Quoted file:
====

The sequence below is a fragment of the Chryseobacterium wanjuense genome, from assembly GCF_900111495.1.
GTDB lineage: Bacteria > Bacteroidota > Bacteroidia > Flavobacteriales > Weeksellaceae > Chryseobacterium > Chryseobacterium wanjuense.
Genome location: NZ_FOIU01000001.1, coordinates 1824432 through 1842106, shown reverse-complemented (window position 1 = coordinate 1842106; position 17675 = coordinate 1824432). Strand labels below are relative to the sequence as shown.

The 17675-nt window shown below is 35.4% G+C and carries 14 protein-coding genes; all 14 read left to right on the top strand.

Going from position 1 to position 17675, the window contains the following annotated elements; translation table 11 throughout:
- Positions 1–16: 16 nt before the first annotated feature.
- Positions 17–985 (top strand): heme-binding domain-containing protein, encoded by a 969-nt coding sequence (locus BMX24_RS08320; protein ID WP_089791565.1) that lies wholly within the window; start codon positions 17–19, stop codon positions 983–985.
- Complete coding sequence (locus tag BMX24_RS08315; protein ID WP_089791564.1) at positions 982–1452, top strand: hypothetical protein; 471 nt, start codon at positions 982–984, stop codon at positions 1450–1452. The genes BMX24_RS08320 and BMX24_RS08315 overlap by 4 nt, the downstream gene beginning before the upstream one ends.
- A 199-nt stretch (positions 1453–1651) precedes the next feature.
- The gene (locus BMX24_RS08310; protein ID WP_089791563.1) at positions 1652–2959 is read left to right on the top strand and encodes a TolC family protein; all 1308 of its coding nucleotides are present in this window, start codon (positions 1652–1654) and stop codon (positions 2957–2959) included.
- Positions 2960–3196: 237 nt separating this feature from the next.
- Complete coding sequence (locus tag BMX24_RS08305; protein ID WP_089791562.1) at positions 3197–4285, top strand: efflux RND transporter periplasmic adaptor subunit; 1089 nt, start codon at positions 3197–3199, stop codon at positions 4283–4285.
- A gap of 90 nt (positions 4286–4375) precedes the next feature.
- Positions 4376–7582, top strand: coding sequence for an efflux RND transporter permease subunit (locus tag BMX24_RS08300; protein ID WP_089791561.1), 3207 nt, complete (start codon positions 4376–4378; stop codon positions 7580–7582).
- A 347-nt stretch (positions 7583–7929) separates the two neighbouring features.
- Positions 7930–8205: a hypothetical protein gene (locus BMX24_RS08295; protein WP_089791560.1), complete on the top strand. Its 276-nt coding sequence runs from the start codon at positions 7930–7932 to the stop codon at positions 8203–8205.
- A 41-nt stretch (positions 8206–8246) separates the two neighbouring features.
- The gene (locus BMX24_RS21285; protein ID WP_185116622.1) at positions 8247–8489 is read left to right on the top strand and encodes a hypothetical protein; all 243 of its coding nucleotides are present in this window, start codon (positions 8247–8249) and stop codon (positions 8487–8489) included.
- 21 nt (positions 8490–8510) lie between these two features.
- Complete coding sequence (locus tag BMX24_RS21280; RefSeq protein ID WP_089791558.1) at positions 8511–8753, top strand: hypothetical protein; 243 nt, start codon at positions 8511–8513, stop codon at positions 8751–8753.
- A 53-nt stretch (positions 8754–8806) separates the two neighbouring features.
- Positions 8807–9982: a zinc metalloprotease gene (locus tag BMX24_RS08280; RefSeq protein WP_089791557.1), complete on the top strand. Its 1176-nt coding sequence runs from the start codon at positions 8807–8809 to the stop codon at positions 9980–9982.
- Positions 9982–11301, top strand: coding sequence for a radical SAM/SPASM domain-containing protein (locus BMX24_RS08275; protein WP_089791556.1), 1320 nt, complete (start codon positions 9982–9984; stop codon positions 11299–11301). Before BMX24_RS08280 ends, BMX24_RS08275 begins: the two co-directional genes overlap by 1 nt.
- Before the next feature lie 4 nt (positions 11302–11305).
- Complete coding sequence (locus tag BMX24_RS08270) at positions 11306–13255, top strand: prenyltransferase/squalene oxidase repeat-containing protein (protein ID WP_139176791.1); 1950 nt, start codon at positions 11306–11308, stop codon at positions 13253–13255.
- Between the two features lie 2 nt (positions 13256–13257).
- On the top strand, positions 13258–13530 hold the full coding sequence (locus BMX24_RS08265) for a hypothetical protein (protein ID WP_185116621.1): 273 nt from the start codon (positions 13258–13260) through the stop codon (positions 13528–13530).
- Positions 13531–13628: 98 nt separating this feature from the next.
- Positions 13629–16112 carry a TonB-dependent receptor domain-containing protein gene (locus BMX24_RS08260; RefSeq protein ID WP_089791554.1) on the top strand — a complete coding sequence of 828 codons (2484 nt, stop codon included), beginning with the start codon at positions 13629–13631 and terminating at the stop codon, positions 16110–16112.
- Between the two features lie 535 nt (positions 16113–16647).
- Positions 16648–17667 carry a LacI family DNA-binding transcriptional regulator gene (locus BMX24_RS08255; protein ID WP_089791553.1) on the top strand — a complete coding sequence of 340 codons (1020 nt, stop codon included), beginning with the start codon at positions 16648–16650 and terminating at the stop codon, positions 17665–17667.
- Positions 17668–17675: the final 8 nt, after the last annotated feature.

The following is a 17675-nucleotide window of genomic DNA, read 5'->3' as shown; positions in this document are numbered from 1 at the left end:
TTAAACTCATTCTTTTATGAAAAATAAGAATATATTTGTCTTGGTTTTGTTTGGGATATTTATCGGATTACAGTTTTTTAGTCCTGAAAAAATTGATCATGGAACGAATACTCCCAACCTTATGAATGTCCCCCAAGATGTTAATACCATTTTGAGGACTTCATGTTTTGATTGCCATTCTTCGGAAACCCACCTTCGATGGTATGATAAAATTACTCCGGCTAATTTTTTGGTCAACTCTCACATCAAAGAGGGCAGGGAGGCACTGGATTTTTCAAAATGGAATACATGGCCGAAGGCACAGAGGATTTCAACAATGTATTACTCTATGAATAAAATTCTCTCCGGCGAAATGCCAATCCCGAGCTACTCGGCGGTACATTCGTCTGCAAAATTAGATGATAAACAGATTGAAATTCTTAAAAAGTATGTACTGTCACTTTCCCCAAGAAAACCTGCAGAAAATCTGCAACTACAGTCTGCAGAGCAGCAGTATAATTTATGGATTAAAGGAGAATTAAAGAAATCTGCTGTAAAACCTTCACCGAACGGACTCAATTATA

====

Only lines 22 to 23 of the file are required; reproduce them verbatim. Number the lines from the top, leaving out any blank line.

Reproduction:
- Positions 8807–9982: a zinc metalloprotease gene (locus tag BMX24_RS08280; RefSeq protein WP_089791557.1), complete on the top strand. Its 1176-nt coding sequence runs from the start codon at positions 8807–8809 to the stop codon at positions 9980–9982.
- Positions 9982–11301, top strand: coding sequence for a radical SAM/SPASM domain-containing protein (locus BMX24_RS08275; protein WP_089791556.1), 1320 nt, complete (start codon positions 9982–9984; stop codon positions 11299–11301). Before BMX24_RS08280 ends, BMX24_RS08275 begins: the two co-directional genes overlap by 1 nt.